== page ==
These children were so happy and fun to be around it was addicting. To step back and watch how they took care of each other was a true gift. There were two little girls-(3-4yrs.old and cute as can be) that had one of their legs deformed so it just curled up below the knee. I watched an older child carry the one girl while the other girl squatted down and hooked her crutches in her crocked leg and carry them over so she had them when she was let down.
One of the benefits of this trip I feel was the fact that everyone that went showed their everyday Christian testimony. It is hard to put to words but it was like how we live Tuesday thru Friday and not just Sunday’s.
I couldn’t imagine a better “fit” of people for this Mission trip. Everyone had their place in the puzzle to make a complete picture of God’s Love. Although many times I felt my place was small I am grateful the Lord called me to be a part.
Anyway this is getting too long so I will wrap up for now. We did encounter some snags getting home via air travel. Andy and Cindy the leaders of the trip handled every situation honorably although I am sure they were stressing on the inside. I just looked at it like what the Lord called us to do was done. Gods Grace and Mercy along with your prayers kept a great hedge of protection around us. No matter how many flights got changed or where I ended up sleeping my inner peace and joy could not be diminished. Just goes to show that devil just never gives up, and I think we got him pretty mad 🙂 those 2 weeks.
There are too many highlights to count. Sitting with the kids and given them love was awesome and then I think
the biggest one was finding a calling. I couldn’t believe my eyes when I saw the kids on the home visits knowing that is where the kids from Gede came from. It broke my heart. And at the same time amazes me how much the ministry has helped these kids. The trip changed me forever in more than a billion ways. I saw Christ’s love in everyone and I love that Kupenda means love because that love is so clearly shown.
This trip was a great opportunity to see the work of Kupenda first hand. I was very impressed with this organization – in particular with the love the committee members and teachers have for the children they serve and their love for the Lord. This love motivates their work and drives a very effective ministry. We were all touched by the smiles, laughter, and joy that we saw in the children at the Gede school. The happiness and health of the Kupenda children was in stark contrast to the isolation and neglect of the children we saw on some of the home visits. Kupenda is filling a great need and is working miracles in the name of the Lord, to His glory! Meeting these children allowed me to fall in love with them and to learn more about their needs. The opportunity for us to be a channel of God’s love to these kids was also a great blessing. I will now be a much stronger advocate for these precious children that Kupenda serves.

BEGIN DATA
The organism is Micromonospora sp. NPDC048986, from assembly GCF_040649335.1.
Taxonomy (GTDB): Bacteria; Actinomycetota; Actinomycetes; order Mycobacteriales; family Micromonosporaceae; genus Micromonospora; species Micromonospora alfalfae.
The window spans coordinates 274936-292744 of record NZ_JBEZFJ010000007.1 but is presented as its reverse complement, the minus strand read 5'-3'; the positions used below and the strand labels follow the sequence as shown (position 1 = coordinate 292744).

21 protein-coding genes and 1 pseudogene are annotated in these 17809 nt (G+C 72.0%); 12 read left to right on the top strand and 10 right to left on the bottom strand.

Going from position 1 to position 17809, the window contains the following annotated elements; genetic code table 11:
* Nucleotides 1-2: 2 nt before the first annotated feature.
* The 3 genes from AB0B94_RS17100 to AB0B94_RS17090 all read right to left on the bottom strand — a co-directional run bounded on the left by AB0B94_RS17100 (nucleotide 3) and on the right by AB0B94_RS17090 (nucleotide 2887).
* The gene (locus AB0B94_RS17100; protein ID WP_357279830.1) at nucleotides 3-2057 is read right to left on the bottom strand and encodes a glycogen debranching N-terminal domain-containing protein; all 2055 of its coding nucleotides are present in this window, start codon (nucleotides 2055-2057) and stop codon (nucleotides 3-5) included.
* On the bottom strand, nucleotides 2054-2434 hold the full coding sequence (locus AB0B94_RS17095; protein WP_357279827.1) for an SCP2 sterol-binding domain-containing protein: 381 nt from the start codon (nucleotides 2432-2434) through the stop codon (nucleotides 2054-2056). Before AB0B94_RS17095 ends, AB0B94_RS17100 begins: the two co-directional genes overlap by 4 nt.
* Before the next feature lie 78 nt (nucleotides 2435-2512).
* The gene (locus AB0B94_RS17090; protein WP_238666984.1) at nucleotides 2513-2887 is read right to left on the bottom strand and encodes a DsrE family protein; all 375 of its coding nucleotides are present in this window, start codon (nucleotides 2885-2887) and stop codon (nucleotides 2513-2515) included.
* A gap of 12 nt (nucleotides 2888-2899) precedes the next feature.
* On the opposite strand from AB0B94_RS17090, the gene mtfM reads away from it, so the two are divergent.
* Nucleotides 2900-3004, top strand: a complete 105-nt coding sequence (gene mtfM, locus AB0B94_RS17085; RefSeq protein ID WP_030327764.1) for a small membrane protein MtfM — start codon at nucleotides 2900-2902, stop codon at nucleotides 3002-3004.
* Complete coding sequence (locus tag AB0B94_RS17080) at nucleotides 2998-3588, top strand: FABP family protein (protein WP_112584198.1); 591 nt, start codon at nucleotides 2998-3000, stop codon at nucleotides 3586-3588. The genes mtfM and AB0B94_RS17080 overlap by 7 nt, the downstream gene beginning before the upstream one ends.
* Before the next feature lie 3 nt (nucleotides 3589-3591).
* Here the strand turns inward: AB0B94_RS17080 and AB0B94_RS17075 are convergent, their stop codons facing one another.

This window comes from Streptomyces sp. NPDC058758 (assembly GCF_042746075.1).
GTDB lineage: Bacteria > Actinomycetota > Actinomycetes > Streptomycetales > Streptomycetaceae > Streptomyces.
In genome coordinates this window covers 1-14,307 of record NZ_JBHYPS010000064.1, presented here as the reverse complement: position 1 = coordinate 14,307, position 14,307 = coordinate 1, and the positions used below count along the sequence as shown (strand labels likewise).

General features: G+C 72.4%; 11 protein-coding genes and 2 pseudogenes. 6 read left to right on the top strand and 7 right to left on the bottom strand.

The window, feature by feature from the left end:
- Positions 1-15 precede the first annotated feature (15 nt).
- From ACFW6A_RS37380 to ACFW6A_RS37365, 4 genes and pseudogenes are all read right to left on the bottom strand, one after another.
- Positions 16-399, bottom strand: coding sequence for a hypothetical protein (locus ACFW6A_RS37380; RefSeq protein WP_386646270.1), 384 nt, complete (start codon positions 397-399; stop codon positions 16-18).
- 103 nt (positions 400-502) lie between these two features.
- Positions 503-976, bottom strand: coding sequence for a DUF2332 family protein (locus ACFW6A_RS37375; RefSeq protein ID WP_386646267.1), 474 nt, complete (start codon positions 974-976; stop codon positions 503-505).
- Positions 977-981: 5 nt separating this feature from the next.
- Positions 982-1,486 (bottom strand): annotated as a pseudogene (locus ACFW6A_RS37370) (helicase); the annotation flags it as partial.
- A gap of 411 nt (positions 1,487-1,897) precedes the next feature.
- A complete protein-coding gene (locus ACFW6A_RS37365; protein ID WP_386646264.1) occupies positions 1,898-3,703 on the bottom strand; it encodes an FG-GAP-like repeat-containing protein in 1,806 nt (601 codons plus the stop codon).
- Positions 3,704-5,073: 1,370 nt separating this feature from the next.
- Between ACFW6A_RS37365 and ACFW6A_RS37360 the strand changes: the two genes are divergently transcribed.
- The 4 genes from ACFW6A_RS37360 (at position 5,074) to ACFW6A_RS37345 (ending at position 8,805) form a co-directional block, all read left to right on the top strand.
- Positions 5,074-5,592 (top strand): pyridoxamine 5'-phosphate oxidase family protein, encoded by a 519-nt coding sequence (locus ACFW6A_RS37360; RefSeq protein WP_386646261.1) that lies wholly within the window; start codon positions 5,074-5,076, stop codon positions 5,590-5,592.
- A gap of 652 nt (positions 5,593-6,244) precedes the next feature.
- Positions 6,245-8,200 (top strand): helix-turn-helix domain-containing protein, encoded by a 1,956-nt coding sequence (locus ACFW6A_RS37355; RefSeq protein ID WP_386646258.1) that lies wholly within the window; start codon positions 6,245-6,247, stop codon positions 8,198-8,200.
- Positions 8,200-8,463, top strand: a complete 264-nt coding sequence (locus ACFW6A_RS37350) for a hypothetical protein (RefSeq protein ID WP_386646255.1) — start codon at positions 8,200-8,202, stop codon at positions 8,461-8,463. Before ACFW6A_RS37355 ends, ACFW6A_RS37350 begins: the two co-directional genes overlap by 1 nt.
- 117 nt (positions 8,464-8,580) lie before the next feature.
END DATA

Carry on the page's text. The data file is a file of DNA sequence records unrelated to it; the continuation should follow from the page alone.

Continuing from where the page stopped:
We have all been born into a life in which we have been given much – much in terms of material wealth, much in terms of opportunities in education, work and life experiences, and much in terms of our knowledge of the Lord and the ability to tell others about Him. The time we just spent in Kenya really magnified for us in our minds these blessings. Yet as we met people who have so much less that we do (in terms of material wealth), I was really struck by their happiness and joy. I think that we were all charmed by the smiles and laughter of the children! I was also impressed by the joy in life and joy in the Lord (Phil 4:4-7) displayed by the teachers and the Kupenda committee members. It was moving to see how hard they work for the children. They are role models for us about how to work as if working unto the Lord (Col 3:23).] We must have all wondered why we were born into lives of privilege and opportunity, while they were born into lives of poverty and struggle. It seems so unfair and I don’t understand it. Their lives are very rich and each child there is very precious in the Lord’s sight. We came away from Kenya seeing their value and worth in God’s eyes and loving them with the love that the Lord has for them. Perhaps this is one lesson that we are to walk away with: how to see others as the Lord sees them. We also saw the truth of the passage that Cindy always quotes about the man born blind. John 9:3 “…this happened that the work of God might be displayed in his life.”